In practice, we must confront those waging cultural war, and we must do it in a way that makes their participation in cultural warfare difficult or impossible. We must treat it as a war, and that means whatever strategy by which we can win is on the table. If we must arrest and incarcerate people for participating in an attempted coup, we must do exactly that. If we must impeach Supreme Court justices that show a willingness to abuse their position and render biased judgments, and pack the court with reasonable, impartial people who refuse to be compromised by corruption, then that is what we must do. If we have a large group of people who think they can subvert our elections and stage a coup with the support of then-president Trump in ways that justify removing their right to vote, we should remove their right to vote.

There is no room for taking half-measures in war, whether it is a cultural or a physical fight. Winning must be the priority, because our humanity and well-being are at stake. When we have people celebrating things that will cause harm at the policy level, Americans trying to stage a coup, and fascist demonstrators entering libraries where children are being read to and confronting LGBTQ+ people at pride events, we are in a cultural war. We have legislators trying to change section 230 and hold social media platforms responsible for the content of their users, and a political group that acts more like an organized crime mob.

We are in a culture war.

It’s time we fight back.

Notable Replies

  1. Seems like sort of an odd title given the demographic likely to read this in the first place :man_shrugging:

  2. I’m aiming it at two different demographics, one of whom is likely to read it to find things to criticize Prostasia for.

  3. I’m not even focusing on abortion. There’s a reason why the US is called the United States, rather than the Republic or whatever. Federal powers should be kept at the minimum outlined in the Constitution. Everything else should be left up to the individual States. So pro-life or pro-choice in terms of abortion is simply irrelevant.

    Civil disobedience. A lot of people seem to forget that first word when they burn or loot, and no, just because they are pitiable, or marginalized, or a minority, or whatever, doesn’t justify those actions. As someone who was robbed, sorry, not sorry, about not being sorry about the sob story that the burglar may or may not have.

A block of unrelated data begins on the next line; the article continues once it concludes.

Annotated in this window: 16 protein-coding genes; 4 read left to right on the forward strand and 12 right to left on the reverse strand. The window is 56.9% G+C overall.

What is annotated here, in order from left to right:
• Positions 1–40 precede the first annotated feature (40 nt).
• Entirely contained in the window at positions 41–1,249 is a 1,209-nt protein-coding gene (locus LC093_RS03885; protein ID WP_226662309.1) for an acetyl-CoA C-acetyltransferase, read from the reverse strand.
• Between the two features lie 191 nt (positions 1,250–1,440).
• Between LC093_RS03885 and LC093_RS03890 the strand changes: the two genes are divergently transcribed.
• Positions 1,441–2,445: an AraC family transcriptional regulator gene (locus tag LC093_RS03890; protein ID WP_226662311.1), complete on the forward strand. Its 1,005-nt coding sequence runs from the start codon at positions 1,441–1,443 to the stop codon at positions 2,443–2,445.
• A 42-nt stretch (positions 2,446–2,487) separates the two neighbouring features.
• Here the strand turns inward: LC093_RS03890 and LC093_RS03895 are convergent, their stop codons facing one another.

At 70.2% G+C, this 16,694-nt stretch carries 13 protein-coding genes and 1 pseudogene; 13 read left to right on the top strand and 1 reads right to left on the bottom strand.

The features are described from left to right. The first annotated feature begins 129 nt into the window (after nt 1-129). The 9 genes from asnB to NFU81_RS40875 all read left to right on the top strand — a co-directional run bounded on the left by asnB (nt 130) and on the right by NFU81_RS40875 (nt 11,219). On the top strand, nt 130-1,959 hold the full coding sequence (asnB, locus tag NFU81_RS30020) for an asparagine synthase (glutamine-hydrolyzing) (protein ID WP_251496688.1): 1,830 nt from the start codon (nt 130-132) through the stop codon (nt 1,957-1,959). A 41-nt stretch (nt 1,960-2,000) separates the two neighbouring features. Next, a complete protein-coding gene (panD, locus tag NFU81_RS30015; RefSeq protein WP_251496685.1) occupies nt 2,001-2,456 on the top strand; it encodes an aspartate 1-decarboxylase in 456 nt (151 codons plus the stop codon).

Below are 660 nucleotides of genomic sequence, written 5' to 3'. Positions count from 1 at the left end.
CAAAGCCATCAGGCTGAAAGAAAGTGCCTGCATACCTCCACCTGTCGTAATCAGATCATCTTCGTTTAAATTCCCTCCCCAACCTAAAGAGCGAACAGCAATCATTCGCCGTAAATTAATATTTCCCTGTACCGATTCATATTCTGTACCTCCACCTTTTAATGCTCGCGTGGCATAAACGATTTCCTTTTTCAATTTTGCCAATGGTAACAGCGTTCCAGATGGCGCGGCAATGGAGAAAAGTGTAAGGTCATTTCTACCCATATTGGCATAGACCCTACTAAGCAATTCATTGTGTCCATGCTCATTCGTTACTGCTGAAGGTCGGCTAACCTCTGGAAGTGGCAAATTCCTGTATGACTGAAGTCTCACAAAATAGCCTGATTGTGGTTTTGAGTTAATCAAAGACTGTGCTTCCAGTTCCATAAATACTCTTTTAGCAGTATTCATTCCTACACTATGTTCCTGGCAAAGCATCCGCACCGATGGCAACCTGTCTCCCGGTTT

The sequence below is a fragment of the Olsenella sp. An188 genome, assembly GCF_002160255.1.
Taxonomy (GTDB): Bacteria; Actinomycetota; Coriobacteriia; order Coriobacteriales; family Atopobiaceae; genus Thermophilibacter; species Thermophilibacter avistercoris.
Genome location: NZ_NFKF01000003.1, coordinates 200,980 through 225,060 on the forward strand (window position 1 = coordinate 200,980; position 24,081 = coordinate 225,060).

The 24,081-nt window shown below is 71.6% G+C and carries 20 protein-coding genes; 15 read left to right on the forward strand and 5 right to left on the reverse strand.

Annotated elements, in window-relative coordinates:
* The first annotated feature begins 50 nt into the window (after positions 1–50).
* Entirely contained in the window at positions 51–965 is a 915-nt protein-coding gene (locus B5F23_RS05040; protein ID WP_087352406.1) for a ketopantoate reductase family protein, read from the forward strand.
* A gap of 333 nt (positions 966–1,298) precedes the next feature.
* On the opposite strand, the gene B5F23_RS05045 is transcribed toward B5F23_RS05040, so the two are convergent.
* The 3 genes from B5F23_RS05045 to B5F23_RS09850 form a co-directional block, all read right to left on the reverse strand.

4. If we actually provided what people need to survive they wouldn’t need to rob, loot, and burn. But we don’t even give people those basic needs, exasperating harms. Quite honestly - and call me a jerk if you’d like - but when we’ve ostracized and before that outright enslaved people, I think a little looting and burning out of frustration over not being heard is cause and effect. If we can’t listen to people to the point where they feel so desperate they do these things, well, what else do we expect?

    It’s also worth remembering that it was cops that started that shit in the first place, shooting rubber bullets and tear gas at seated protesters, not arresting cops for something that’s blatantly murder, instigating upset and angry people instead of hearing them out… we have police that are super willing to use so-called “nonlethal force” on Black Lives Matter protesters but then sit and do jack all about fascist Proud Boys and Oath Keepers. I’m not going to hold individualized violent acts against an entire group of people that are quite obviously being systemically oppressed.

    As for states having the freedom to do what they want? I don’t think that applies to harmful policies, sorry.

    1. I don’t recall enslaving anyone. Nor do the small businesses that were destroyed. Shared or inherited guilt is the way of Christianity. Spare me that nonsense.

    2. Like I said, methods are more important than motives. Which group is literally setting stuff on fire and physically assaulting people? I don’t think you want a precedent where violence and physical damage is totally justified, so long as you’re on the “right side of history”. Sorry, but I refuse to sharpen a sword that can one day be used on me. Systemically oppressed? Ever heard the book Almost Black (or at least a summary of it)?

    3. No, the federal government should be able to repeal laws easier than it can pass them, in general. Again, I look to see if such a power can be used on my interests, and if it can, it’s best that no one has that power, even if they plan to use it on something else entirely. I cover my own ass first. You’ve seen me post this video over and over, and I’ll do it again:

Continue the discussion at forum.prostasia.org